How to Evaluate Yourself (Done v. Accomplishments) – 12/9/14 TOW

Posted on in Customer Service Tip of the Week Please leave a comment


How do you evaluate yourself? Too often in my work life (and sometimes, personal life), I’ve tended to evaluate myself based on what I’ve “Done.” I completed that project. I responded to those calls quickly. I sent that analysis out on time. I gave a speech to “X” number of people.

There are two issues with evaluating yourself in this manner. First – and it’s obvious – there’s a lot of “I” involved in those statements. They’re focused on self. Second, focusing on what you’ve “Done” focuses almost purely on production. It makes your evaluation all about the widgets you produced.

We need to evaluate ourselves to confirm we’re on the right path and identify where we need to improve, but we must do the evaluation the right way.

Base your evaluation on “Accomplishments.” This is different. First, in the world of customer service, your Accomplishments are the success you enable for others. By definition, customer service says that you’re serving the customer (or client, partner, stakeholder, fan, patient, account – whatever term you choose). Evaluating our success based on the impact we have on others forces us to KNOW THE IMPACT we have on others.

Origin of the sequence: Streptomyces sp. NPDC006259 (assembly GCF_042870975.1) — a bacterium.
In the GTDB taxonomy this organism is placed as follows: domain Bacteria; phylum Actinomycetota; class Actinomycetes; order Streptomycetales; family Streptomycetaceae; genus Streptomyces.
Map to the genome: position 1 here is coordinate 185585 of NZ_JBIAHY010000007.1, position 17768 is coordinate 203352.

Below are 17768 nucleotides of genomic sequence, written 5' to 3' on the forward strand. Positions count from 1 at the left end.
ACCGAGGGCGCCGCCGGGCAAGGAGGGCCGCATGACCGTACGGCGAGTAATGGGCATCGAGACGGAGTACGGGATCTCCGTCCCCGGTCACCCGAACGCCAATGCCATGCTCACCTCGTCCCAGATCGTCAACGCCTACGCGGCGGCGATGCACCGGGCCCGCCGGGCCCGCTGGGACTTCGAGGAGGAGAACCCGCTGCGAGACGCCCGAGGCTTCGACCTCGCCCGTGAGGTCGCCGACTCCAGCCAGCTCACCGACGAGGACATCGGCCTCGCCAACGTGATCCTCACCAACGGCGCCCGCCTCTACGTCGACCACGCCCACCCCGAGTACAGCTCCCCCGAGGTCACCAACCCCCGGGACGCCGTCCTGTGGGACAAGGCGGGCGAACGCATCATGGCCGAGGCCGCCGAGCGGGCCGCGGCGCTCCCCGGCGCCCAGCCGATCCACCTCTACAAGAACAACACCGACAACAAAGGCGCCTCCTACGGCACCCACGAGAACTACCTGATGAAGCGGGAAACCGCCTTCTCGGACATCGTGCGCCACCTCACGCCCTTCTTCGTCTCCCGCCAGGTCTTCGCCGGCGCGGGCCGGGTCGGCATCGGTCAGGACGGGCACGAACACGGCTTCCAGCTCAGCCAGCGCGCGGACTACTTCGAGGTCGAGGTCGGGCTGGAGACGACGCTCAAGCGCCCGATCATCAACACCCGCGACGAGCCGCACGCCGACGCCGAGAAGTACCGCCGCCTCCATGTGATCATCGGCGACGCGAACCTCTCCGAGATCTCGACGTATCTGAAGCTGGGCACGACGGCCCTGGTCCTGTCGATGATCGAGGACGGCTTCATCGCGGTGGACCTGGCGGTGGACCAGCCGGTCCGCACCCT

Second, it forces us to focus more on the quality of what we do, how we do it, and the outcomes we provide than on the task itself. You enable them to “enjoy a product,” to “relieve stress,” to have a “better quality of life,” to become “more successful.” Accomplishments are more outcomes-driven than the “Done” mentality of a focus on tasks.

When you evaluate whether you’re great at customer service, first think about your customers and the outcomes they desire. What are their goals, needs, and wants? Then think about whether you impact their desired outcomes.

When evaluating yourself, focus on what you Accomplish for others.

Signup for FREE Tips!    Contact Us    More Resources for You    Visit Our Home Page


Practice Active Root Core Thinking…Huh? – 11/18/14 TOW

Posted on in Customer Service Tip of the Week Please leave a comment


We need to be “Active Listeners.” We need to be “Critical Thinkers.” We need to find the “Root Cause” and determine the “Core Need.”

You hear similar statements all the time, and, yes, these are all important things, but what do they really mean? Here are some examples:

You’re a fan relations representative for a pro sports club, and the season ticket holder asks if they can relocate from their seats to a certain section with no availability. Instead of simply saying “No,” ask “Is there something in particular you like about that section?” You might uncover a reason for their move that could be addressed elsewhere.

You work for a local municipality, and the developer says they need a permit. Instead of assuming what permit they need, you could say “I’d be happy to help you with that! Tell me a little about the project so I can best help you get started.”

You work for a hospital, and the patient says they “need a smoke.” Of course, it’s a smoke-free campus, so you say “Unfortunately, we can’t do that since it’s a smoke-free campus, but help me understand what you’re feeling that’s making you want to smoke, and maybe I can find a way to help you.”